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The Shoe Queen

3.25 of 5 stars 3.25  ·  rating details  ·  431 ratings  ·  69 reviews
In The Shoe Queen, author Anna Davis immerses readers in the glitter and excitement of 1920's Paris -- where one woman's obsession with shoes leads her into a steamy affair that will make her question what matters most in life.
ebook, 416 pages
Published June 19th 2007 by Pocket Books (first published January 1st 2007)
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I read this book in 3 days and enjoyed this chick-lit. It would be a great beach book, sitting in your beach chair, soaking up the rays and watching the waves come in.

I love Paris, especially Montmarte, so it brought me back to that wonderful city, eating pain de chocolat while sipping a cafe outdoors.

What did I learn from this book? Don't party and dance the nights away when you have a great husband waiting for you back home! And definitely, don't keep secrets from each other! Oh, and a room
I'm not quite sure why I kept reading this. The only things I can say in my defense was that I enjoyed the fact that the book was set in Paris and that I got it for free. I finished it but I've even been too embarrassed to bring it into the free book exchange just in case someone tracks it back to me.
Entertaining story about a spoiled, rich woman who derives meaning in life through her obsession with shoes and men. Majorly redeeming factor - the book is set in 1920s Paris and the author does an amazing job describing the era and culture. My bags are packed...I'm ready to go!
I had surgery last year - this book was more painful. It's well written, but feels very confused. I didn't get a sense of the themes, or of what the characters wanted - what were their hopes? What was their motivation? They just seemed to bounce along according to the whims of the author. It was all over the place - one minute Sex and the City with shoe envy and 'scandal', the next it veered into Mills & Boon - but bad M&B, the kind that makes you think, "Hang on - does that flowery desc ...more
This book was dumb... not about shoes or queens OR about the steamy affair that the book jacket promised. Now I'm not always super keen on "quivering love pockets" and "rock hard swords" but if I'm going to read a freaking book that pretends to be about one woman who will stop at nothing to get her hands on the best shoes in the world, then there better be a little something exotic/erotic in there, or I'm just stuck reading a stupid story about a stupid lady and some stupid shoes. Seriously.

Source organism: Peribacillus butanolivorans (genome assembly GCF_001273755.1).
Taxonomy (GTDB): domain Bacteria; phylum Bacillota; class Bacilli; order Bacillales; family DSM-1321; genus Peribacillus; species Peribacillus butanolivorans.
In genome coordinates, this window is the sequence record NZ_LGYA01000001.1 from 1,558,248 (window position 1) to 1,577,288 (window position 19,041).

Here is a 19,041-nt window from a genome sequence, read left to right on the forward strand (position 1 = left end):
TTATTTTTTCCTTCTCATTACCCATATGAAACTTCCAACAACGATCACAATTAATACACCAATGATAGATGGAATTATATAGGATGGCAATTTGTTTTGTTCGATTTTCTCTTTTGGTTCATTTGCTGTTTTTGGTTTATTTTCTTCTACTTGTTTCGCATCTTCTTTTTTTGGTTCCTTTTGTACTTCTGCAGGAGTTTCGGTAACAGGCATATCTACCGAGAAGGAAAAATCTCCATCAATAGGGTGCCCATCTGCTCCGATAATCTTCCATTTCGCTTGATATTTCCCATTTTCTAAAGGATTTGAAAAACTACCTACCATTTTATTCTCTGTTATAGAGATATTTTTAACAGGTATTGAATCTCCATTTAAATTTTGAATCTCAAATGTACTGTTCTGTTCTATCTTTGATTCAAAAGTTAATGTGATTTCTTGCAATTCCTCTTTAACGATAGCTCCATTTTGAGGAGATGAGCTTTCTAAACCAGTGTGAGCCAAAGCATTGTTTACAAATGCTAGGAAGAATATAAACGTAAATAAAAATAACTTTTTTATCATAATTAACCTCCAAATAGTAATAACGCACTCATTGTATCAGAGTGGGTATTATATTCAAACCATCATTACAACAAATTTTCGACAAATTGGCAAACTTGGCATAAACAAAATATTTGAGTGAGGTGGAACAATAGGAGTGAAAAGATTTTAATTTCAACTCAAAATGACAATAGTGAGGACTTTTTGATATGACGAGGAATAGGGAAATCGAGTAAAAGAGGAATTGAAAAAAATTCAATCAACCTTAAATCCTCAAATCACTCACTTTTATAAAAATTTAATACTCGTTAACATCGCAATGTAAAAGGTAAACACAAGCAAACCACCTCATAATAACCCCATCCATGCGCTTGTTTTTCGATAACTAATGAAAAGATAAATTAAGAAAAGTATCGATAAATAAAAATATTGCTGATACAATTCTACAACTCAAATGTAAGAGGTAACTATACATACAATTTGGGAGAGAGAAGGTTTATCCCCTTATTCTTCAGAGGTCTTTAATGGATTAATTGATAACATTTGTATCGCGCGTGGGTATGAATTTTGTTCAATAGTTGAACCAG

Linette Akuffo
I think the story could have been told in half the time. It was alright, not inspiring or absorbing, quite an interesting glance at Parisian life in the 20's. The story didn't ever really develop, it kinda just trundled along taking you to an abrupt and unfulfilling conclusion. The descriptions of the shoes throughout was quirky but you soon became bored with them - was disappointed after reading the blurb thought it would far more entertaining.
A woman obsessed with shoes, set in Paris in the 1920s. Sounds like a perfect book for me. Sadly, it was not. I don't know if I expected more references to all the famous people living in Paris during that time, or if I just thought that things should be more exciting. Or maybe there just should have been more shoe conversation. Either way, it was just alright. Bummer. And the characters were not terribly sympathetic either.
As I was reading this book I wondered several times, "Why am I still reading this?" The story was not very engrossing and, despite one revelation about Genevieve, the main character was very shallow and uninteresting.
The Shoe Queen is a beautifully written book set in 1920's Paris. The author is a master of word craft. Oddly enough, what I liked most about the book was the structure. I don't usually even notice structure, but it was so well done (mixing the present/past/pov's) that I often couldn't wait to find out where/who/when I would be next. (The chapter that ended with Robert opening the hotel room door and the chapter that started with what he found was absolutely and completely brilliant. I laughed o ...more
This book is much different from the style I usually read and I rather liked it. The title and the beautiful cover drew my attention to the book (even though you aren't supposed to judge a book that way!) and I love all things Parisian, so I figured I'd give it a try. I wish I knew more about Bohemian Paris because I think this story would have made more sense if I understood the context.

This book is heavy. The language is no joke and the subject matter has many twist and turns. Just when you th
Miss Jane